So the balance of power has finally shifted. Manchester United have now become the noisy neighbours and their statement of intent will have been heard as far away as South Wales.
Having trailed Manchester City at the top of the Premier League for all but a few hours in February since October 15, Wayne Rooney's double against West Brom at Old Trafford yesterday proved enough to elevate United above their Mancunian rivals, who conceded top spot with a surprise 1-0 defeat at Swansea.
For a short period, Swansea's Luke Moore rivalled Rooney in the Old Trafford hero stakes thanks to his 83rd-minute goal at the Liberty Stadium which consigned City to their third defeat in eight games.
During the same period, United have won seven and drawn once to erode City's previously commanding lead and, with 10 games left to play, Alex Ferguson's men have planted their flag at the summit.
News of Moore's goal swept around Old Trafford in a tsunami of noise, chants taunting City were aired, but two decades of title challenges ought to breed caution rather than complacency and the regulars inside the stadium will know that much can be won and lost between now and the finish line.
Yes, United have what appears to be a less hazardous fixture list and, if they triumph at Wolves next Sunday, could leave City trailing by four points ahead of their testing encounter with Chelsea at the Etihad Stadium three days later.
But, while the excitable callers on MUTV's predictably one-sided post-match phone-in were ready to engrave United's name on the Premier League trophy once again, there is unlikely to be such misplaced confidence within the dressing-room.
Form is certainly on United's side, however. A seven-point swing in their favour since New Year's Day has gnawed away at City's lead and Rooney, whose output this season has been sporadic, now has nine goals in his last six appearances.
In truth, their performance against West Brom was a slow burner, with Roy Hodgson's team proving obdurate opponents in the opening half-hour.
Buoyed by three successive league wins, in which they had scored 10 goals, West Brom appeared determined to build on last season's draw at Old Trafford.
With Marc-Antoine Fortune deployed as a lone striker, the visitors defended deep, with 10 men aiming to suffocate every United attack, but Ferguson had selected an adventurous starting XI and the flair and intent of Rooney, Ashley Young, Danny Welbeck and Javier Hernandez.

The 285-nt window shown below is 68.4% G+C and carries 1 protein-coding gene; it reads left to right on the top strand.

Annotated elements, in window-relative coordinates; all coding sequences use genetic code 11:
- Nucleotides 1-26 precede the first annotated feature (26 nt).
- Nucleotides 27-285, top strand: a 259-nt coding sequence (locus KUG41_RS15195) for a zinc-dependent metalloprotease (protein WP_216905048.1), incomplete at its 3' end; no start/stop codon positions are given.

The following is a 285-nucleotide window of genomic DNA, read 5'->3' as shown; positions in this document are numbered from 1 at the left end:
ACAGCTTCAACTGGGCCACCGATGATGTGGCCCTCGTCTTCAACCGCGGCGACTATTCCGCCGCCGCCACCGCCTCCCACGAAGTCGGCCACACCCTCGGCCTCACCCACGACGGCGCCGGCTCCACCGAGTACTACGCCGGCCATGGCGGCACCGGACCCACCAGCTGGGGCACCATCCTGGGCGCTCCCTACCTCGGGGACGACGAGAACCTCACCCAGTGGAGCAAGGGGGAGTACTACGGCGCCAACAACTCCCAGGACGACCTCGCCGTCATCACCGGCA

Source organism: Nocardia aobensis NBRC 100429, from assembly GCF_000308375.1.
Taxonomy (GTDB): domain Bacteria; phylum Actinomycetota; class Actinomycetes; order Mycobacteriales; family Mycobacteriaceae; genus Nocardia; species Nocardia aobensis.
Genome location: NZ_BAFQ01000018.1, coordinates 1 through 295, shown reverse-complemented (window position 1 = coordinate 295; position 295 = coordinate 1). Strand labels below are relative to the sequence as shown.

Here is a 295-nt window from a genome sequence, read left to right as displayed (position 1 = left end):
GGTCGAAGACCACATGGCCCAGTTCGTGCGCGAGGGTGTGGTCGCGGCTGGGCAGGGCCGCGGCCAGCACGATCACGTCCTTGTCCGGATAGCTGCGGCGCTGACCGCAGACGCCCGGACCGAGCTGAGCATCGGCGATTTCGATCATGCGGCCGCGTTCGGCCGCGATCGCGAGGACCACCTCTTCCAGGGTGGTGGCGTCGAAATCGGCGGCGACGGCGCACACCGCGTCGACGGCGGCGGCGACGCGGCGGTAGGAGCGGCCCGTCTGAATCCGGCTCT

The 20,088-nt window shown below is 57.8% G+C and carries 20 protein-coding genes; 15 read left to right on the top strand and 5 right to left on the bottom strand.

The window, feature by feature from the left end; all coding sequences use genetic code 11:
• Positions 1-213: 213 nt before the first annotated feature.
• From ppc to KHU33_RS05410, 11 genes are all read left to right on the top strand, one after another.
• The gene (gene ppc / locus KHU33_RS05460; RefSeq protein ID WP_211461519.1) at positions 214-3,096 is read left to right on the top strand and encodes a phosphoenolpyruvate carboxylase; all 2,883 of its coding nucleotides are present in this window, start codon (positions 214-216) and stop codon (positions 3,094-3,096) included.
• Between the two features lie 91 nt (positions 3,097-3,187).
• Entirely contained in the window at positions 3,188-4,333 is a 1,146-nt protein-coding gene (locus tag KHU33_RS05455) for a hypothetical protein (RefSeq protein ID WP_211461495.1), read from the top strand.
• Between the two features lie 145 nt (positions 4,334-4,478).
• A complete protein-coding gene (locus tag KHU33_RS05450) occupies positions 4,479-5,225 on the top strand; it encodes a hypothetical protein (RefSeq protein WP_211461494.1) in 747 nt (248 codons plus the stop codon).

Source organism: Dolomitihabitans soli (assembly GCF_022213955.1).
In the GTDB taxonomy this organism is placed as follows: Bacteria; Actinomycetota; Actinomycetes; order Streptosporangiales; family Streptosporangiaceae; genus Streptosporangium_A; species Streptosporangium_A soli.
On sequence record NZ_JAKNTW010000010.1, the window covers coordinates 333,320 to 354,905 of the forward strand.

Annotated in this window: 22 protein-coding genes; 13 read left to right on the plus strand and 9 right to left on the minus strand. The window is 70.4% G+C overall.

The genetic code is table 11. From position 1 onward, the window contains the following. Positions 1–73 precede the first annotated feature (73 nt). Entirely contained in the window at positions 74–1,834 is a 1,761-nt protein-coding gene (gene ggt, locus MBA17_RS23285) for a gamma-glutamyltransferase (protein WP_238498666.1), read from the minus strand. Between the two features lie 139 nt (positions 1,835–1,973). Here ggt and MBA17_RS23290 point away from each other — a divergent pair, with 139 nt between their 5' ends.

Young, the two-goal hero of last Sunday's victory at Tottenham, was unplayable, nut-megging the forlorn full-back Gabrial Tamas and peppering the Albion penalty area with crosses.
Chances went begging, however, and United lived dangerously, with Keith Andrews and Chris Brunt going close for Hodgson's team before Rooney opened the scoring after 35 minutes.
The goal was sparked by Paul Scholes' pass to Hernandez on the edge of the penalty area, prompting the Mexican forward to cut inside Liam Ridgewell before aiming a left-foot shot goalwards from just inside the 18-yard box.
Hernandez's effort appeared to heading wide but, always aware, Rooney darted ahead of the Albion centre-halves before directing the ball past goalkeeper Ben Foster with his outstretched left leg.
Initial suspicions that Rooney had strayed offside were dismissed with television replays showing that the England forward had timed his run to perfection.
West Brom reacted by increasing their bite in the tackle and Young and Welbeck were on the wrong end of heavy challenges by Tamas and James Morrison.
The rough-house approach continued early in the second half, with defender Jonas Olsson being booked by referee Lee Probert for a shove on Rooney.
It proved to be a costly caution for the Albion centre-half, with Probert sending him off for a second booking after 66 minutes following a crude challenge from behind on Welbeck.
A goal down and a man down, West Brom were now facing a United onslaught and Foster was forced into a series of saves to repel his former Old Trafford team-mates.
But United were given the opportunity to double their lead when Probert pointed to the penalty spot in the 70th minute following a foul by Andrews on Young.
Rooney placed the ball on the spot and coolly sent Foster the wrong way to score his 20th league goal of the season and 26th in all competitions.
Two years after netting 34 goals in his most productive season for United, Rooney is now within sight of surpassing that tally. He is also now just eight goals short of passing George Best and Dennis Viollet to move to fourth in the club's all-time scoring charts.
If Rooney passes those personal milestones, it will only add fuel to United's push for the title.
And while City must now negotiate a daunting fixture list, which includes Chelsea and Arsenal, before they lock horns with United at the Etihad on April 30, Ferguson's men will tackle five of the bottom six. (© Daily Telegraph, London)